In Chambord, under the leadership of Jean d’Haussonville (2010-2023), financial autonomy went hand in hand with autonomy in governance. The new French ambassador to Monaco enjoyed independence, authorized by the special status of the establishment (an EPIC placed under the patronage of the President of the Republic) to restore the castle of François I to its tourist attractiveness and develop resources own of the castle. In a report published on November 10, the Court of Auditors details the collateral damage of this strategy while highlighting the positive aspects, in particular financial autonomy (82%) and the increase in visitors (more than 25% from 2011 to 2019). ).
Without a mission letter from his ministerial supervision, freed from the restrictive status of state operator in 2019, the director had more than free rein to develop the castle’s activities. It was thus able to recruit without counting, when many of its counterparts came up against the employment ceiling imposed by Bercy: while it had 132 positions (in full-time equivalent) in 2010, Chambord had 244 in 2020. Not enough however to support the sustained increase in the castle’s activity, as evidenced by the number of overtime hours (6,094) worked by employees in 2022. This workload as well as vertical management led to the appearance of unrest psycho-social among employees, objectified by a social audit in 2022.
The vertical hierarchy and lack of coordination also weigh on the core of the castle’s activities. The magistrates of the Court of Auditors thus underline that Chambord does not have an establishment project, nor a scientific and cultural project (the castle is not labeled Museum of France). The episodic meetings of the Board of Directors, the Orientation Council (the last meeting of which was held in 2018) or the collections commission, as well as the broad powers vested in the general director are invoked by the report to explain the lack of a strategic vision and the absence of monitoring of ministerial supervision.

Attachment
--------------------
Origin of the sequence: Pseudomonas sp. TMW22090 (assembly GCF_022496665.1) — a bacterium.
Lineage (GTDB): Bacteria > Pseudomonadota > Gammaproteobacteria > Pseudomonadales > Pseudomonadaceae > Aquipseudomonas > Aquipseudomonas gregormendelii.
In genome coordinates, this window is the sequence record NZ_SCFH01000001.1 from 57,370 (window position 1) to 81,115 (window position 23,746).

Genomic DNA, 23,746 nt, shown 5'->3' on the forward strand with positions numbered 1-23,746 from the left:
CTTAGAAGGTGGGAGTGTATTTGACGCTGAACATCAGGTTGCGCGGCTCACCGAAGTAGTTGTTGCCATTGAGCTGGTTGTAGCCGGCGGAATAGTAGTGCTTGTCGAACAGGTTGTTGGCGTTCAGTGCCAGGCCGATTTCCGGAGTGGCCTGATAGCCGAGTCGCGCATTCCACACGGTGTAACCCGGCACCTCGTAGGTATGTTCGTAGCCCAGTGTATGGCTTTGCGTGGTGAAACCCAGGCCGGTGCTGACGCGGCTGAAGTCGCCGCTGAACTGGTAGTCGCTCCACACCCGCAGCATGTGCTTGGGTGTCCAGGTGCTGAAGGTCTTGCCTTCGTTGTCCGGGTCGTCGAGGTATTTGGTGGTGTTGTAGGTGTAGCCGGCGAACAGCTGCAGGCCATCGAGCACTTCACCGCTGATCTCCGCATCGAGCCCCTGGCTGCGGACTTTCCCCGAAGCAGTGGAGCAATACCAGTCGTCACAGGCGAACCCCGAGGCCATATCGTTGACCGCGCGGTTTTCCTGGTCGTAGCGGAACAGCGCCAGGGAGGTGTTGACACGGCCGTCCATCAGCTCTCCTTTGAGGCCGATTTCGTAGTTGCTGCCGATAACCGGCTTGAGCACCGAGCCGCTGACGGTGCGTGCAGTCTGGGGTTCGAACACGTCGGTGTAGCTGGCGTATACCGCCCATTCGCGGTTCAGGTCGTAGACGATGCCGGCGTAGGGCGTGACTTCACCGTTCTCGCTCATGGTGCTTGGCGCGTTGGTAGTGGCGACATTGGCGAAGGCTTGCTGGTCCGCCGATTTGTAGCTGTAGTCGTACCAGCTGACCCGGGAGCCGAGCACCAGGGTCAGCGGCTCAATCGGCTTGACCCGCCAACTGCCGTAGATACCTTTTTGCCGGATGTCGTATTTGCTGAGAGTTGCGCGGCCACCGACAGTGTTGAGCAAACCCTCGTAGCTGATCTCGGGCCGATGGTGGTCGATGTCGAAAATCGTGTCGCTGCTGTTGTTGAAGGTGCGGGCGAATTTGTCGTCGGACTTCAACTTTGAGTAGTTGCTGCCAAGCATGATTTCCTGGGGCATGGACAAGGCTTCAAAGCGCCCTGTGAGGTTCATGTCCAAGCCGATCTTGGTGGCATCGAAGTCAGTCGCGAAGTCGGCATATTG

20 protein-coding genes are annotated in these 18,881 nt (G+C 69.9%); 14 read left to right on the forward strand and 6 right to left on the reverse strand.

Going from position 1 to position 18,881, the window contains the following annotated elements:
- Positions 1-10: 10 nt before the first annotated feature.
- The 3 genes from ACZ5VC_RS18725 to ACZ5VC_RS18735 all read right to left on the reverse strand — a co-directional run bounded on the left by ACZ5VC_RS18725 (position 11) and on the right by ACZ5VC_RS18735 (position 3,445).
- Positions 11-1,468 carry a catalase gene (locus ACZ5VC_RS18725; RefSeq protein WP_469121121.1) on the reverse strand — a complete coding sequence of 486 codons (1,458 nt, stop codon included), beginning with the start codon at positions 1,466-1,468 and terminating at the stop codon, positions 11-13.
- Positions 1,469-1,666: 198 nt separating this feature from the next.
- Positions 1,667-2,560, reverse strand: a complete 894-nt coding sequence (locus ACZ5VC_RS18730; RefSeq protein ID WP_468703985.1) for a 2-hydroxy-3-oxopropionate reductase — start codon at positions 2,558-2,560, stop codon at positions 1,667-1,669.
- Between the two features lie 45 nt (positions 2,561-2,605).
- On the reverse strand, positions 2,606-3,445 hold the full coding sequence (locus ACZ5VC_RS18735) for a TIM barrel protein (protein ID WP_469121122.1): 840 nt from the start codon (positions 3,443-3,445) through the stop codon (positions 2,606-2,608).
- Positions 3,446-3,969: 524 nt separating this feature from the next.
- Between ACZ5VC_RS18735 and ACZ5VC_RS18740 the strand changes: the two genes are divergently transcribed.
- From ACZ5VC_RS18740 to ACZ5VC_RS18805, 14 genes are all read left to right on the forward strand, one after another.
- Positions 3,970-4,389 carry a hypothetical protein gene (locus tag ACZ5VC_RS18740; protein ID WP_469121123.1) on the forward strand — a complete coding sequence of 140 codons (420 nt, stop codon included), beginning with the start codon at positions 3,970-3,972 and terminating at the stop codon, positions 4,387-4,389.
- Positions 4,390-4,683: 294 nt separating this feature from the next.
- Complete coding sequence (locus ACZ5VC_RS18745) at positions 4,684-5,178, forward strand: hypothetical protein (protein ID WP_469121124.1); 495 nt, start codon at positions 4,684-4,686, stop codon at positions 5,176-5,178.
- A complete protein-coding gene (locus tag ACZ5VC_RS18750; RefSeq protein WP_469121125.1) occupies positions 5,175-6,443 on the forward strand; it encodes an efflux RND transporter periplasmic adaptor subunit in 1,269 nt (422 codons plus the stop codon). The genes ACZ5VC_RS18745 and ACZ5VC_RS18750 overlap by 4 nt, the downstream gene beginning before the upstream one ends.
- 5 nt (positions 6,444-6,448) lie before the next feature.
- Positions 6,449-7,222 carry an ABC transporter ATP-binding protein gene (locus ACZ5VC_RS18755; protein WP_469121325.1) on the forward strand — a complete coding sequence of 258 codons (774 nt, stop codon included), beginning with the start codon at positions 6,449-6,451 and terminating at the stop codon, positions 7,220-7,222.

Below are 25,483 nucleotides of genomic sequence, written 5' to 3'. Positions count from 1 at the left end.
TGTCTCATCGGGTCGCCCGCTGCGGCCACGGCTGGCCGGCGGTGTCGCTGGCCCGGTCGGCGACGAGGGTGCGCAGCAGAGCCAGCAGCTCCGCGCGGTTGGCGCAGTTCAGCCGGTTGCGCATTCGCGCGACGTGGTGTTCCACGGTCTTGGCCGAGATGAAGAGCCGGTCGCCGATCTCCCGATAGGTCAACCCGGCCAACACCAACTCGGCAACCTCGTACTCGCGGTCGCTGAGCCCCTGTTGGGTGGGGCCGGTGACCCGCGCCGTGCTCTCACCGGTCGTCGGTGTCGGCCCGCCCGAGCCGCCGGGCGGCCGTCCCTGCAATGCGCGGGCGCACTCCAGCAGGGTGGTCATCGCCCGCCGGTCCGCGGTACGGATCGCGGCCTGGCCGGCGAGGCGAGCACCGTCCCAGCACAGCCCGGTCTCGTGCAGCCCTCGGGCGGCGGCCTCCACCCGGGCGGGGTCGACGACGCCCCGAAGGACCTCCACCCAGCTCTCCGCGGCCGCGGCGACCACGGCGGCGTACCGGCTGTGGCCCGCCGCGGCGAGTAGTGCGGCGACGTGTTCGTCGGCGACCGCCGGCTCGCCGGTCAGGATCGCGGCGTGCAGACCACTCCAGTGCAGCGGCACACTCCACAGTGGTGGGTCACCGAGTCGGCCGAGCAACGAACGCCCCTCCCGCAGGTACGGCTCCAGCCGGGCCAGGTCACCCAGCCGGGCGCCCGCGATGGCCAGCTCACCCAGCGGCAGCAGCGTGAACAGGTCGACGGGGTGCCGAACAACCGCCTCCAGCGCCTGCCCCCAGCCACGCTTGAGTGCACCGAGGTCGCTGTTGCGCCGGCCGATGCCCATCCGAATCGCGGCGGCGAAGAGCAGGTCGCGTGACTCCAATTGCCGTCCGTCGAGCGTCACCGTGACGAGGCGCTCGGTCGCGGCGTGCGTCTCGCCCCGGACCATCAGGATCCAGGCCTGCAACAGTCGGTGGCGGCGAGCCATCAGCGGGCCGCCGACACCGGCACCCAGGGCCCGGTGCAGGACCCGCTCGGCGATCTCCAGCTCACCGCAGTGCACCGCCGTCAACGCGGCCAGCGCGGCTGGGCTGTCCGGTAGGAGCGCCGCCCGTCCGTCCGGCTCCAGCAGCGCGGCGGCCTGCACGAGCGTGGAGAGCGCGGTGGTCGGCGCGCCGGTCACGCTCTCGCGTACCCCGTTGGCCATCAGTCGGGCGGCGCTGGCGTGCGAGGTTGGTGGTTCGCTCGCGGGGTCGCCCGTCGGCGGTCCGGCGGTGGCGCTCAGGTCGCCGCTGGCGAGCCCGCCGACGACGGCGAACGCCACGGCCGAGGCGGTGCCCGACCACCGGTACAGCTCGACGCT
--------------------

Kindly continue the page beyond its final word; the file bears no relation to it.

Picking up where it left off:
With regard to the management of built heritage, the Court of Auditors also observes a lack of overall vision, while the security and sanitary state of the castle – registered on the world heritage list – are degraded. The François I wing has thus been partly closed to the public since 2019. Several factors aggravate this situation: the absence of a curator of the monument appointed by the DRAC – a chief architect of historical monuments monopolized by the renovation of the Grand Palais in Paris – and the absence of project management skills within the EPIC teams. The magistrates of rue Cambon recommend the adoption of a master plan – like Fontainebleau or Versailles – in order to prioritize the work, taking up the requirements of the General Directorate of Heritage issued in 2016, and which remained unanswered.
If the good point retained by the report concerns the development of own resources, the Court of Auditors expresses doubts about the viability of certain projects taking advantage of the vast Chambord estate: the same is true of the wine-growing activity, of vegetable garden, a mobile sawmill, or the sale of carbon credits using forest trees. Regarding this financial autonomy, which justifies the special status of the establishment, Chambord has still not regained its 2019 level of self-financing, largely reduced during the Covid-19 crisis.